Pink Energy Beverages Pty Ltd v Mr Pink Collections LLC [2016] 119 IPR 476

When trademarks are registered, often both words and a visual logo are included.

The Registrar of Trade Marks recently held that an application by Mr Pink Collections LLC for extension of trademark protection was unsuccessful. In doing so, they made some relevant comments on composite trademarks.

The application involved Mr Pink’s ginseng drink that was considered an alternative to mainstream energy drinks, and Pink Energy’s energy drink. Both sold cans of the same size, in similar colours, and with the word ‘pink’ in the same orientation and similar prominence on the packaging.

Pink Energy made opposition under s 44 Trade Marks Act 1995, alleging that when the entirety of the two trademarks were considered, Mr Pink’s trademark was deceptively similar to Pink Energy’s.

Here is a photograph of both products.

The Hearing Officer noted that Pink Energy’s trademarks had been accepted and registered on the basis that it does or will distinguish the goods, which means that its elements cannot be discounted. Therefore, the Hearing Officer considered that there must be a prior right in the expression ‘Pink Diet Energy Drink’ as a whole. In dealing with this, the Hearing Officer (at [28]) referenced an exception provided in Mount Everest Mineral Water Ltd [2012] ATMO 65 where it was said (at [38]-[39], in that case):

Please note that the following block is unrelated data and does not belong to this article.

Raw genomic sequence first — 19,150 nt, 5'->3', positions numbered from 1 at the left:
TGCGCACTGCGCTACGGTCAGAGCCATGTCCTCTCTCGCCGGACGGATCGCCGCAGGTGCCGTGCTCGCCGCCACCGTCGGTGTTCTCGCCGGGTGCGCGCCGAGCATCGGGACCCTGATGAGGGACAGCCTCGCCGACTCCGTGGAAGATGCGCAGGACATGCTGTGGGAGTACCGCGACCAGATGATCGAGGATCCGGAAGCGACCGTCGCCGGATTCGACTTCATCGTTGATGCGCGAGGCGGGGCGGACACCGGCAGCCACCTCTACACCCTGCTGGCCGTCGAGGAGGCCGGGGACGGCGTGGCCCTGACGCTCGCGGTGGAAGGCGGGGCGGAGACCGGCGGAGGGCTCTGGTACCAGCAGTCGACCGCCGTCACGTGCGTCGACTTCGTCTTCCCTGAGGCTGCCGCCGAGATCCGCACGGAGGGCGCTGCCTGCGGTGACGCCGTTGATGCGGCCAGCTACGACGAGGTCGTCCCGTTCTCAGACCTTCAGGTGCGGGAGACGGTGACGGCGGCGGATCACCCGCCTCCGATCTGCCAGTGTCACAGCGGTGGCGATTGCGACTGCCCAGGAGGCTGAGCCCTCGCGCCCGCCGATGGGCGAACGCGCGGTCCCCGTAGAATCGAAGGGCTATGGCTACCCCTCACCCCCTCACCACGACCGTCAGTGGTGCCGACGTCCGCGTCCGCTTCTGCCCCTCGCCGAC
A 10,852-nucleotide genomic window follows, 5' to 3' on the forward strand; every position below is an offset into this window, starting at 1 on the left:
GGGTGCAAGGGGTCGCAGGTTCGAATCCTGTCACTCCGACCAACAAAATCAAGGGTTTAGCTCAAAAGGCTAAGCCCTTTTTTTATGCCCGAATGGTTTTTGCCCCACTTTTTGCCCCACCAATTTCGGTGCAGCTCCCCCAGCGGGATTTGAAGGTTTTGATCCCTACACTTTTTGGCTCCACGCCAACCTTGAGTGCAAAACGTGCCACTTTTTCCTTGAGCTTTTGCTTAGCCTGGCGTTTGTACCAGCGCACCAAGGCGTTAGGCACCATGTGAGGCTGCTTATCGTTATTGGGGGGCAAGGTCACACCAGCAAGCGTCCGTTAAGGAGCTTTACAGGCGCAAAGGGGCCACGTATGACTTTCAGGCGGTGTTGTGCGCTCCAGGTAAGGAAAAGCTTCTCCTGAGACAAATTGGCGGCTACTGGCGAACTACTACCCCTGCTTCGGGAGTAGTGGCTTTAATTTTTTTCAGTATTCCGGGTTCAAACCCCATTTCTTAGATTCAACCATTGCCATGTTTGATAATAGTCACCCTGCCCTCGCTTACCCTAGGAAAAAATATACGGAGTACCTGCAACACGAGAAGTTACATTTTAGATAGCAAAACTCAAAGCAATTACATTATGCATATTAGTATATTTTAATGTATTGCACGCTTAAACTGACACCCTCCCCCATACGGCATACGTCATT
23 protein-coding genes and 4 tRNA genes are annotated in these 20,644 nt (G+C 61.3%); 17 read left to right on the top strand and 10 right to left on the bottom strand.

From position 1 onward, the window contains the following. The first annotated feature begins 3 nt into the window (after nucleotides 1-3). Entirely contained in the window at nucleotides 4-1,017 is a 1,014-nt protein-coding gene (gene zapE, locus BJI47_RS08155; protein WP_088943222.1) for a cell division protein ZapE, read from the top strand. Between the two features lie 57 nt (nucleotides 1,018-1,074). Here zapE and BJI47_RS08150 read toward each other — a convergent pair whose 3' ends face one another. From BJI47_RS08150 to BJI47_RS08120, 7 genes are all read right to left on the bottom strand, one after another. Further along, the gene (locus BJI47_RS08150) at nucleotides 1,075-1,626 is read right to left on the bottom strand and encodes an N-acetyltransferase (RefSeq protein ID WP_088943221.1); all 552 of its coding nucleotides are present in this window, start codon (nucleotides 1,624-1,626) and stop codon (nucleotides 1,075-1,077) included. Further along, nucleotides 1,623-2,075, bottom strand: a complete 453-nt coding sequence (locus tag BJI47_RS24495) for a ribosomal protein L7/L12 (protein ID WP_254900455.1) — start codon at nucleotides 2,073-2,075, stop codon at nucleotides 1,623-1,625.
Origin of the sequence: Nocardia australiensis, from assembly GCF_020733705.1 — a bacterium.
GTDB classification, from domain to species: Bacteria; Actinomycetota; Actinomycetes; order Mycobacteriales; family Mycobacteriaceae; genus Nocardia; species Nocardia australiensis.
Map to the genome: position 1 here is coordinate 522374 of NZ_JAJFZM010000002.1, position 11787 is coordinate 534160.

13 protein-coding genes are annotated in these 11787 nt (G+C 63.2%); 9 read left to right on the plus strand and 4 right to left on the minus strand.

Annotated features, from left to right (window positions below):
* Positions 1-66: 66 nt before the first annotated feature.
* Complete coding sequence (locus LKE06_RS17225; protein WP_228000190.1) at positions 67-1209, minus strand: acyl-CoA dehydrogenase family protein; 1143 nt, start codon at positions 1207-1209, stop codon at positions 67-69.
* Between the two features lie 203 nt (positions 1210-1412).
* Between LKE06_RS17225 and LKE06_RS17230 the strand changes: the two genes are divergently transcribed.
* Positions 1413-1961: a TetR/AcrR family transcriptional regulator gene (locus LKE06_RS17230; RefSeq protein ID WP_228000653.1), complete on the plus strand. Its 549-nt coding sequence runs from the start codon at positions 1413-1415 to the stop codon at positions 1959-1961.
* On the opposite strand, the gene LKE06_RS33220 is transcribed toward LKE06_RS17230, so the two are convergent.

“But what of situations such as that before me where both sets of trade marks under consideration share elements which are of obviously low adaptive strength along with other matter that may or may not be of great assistance in distinguishing the trade marks from one another?

Registration of composite trade marks gives rights in the trade mark as a whole, rather than in its individual elements… The situation before me would naturally be considerably different if the cited trademarks had been accepted under the provisions of either subsection 41(5) or subsection 41(6): such acceptance would be viewed as having implied a prior right in the shared element.”

In Mount Everest Mineral Water, this meant that another logo using the shared, non-distinctive element of a mountain graphic was not deceptively similar as there were distinguishing features.

The Hearing Officer therefore found (at [29]) that the word “PINK” must be given due weight in the trademarks when also taking into account its visual prominence in both. It was also of relevance that energy drinks are low priced goods purchased after “a few seconds of decision making.”

To read the full decision, follow this link –

See also:

  • JT International SA v Commonwealth of Australia; British American Tobacco Australasia Ltd v The Commonwealth [2012] HCA 43; (2012) 291 ALR 669, at 738, 740.
  • REA Group Ltd v Real Estate 1 Ltd (2013) 217 FCR 327, at [235]-[236], [247].
  • Australian Homestay Network Pty Ltd v Homestay Network Pty Ltd (2015) 112 IPR 76, at [21]-[22].


Legislation and catchwords

  • Composite trademarks
  • Deceptively similar
  • s 44 of the Trade Marks Act 1955 (Cth)